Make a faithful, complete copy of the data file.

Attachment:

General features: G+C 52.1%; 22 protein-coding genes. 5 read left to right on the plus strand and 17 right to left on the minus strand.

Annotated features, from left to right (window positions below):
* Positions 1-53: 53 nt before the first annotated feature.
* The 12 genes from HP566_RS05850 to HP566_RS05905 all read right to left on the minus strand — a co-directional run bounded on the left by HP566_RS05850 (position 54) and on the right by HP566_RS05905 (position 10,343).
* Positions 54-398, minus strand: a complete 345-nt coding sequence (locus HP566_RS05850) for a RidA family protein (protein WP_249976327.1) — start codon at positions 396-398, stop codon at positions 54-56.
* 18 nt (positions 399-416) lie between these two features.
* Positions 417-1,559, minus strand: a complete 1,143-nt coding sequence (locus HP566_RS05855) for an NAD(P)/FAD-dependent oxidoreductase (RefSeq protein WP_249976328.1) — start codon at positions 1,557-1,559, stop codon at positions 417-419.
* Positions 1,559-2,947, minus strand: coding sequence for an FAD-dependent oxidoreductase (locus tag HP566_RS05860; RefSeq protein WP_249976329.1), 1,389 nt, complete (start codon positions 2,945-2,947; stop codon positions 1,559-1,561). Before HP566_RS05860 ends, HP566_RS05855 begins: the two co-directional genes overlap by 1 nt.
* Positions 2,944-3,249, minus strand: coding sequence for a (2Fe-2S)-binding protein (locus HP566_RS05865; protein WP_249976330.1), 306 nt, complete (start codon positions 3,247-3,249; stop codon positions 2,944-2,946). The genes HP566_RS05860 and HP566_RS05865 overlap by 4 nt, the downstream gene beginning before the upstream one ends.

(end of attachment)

General features: G+C 52.1%; 22 protein-coding genes. 5 read left to right on the plus strand and 17 right to left on the minus strand.

Annotated features, from left to right (window positions below):
* Positions 1-53: 53 nt before the first annotated feature.
* The 12 genes from HP566_RS05850 to HP566_RS05905 all read right to left on the minus strand — a co-directional run bounded on the left by HP566_RS05850 (position 54) and on the right by HP566_RS05905 (position 10,343).
* Positions 54-398, minus strand: a complete 345-nt coding sequence (locus HP566_RS05850) for a RidA family protein (protein WP_249976327.1) — start codon at positions 396-398, stop codon at positions 54-56.
* 18 nt (positions 399-416) lie between these two features.
* Positions 417-1,559, minus strand: a complete 1,143-nt coding sequence (locus HP566_RS05855) for an NAD(P)/FAD-dependent oxidoreductase (RefSeq protein WP_249976328.1) — start codon at positions 1,557-1,559, stop codon at positions 417-419.
* Positions 1,559-2,947, minus strand: coding sequence for an FAD-dependent oxidoreductase (locus tag HP566_RS05860; RefSeq protein WP_249976329.1), 1,389 nt, complete (start codon positions 2,945-2,947; stop codon positions 1,559-1,561). Before HP566_RS05860 ends, HP566_RS05855 begins: the two co-directional genes overlap by 1 nt.
* Positions 2,944-3,249, minus strand: coding sequence for a (2Fe-2S)-binding protein (locus HP566_RS05865; protein WP_249976330.1), 306 nt, complete (start codon positions 3,247-3,249; stop codon positions 2,944-2,946). The genes HP566_RS05860 and HP566_RS05865 overlap by 4 nt, the downstream gene beginning before the upstream one ends.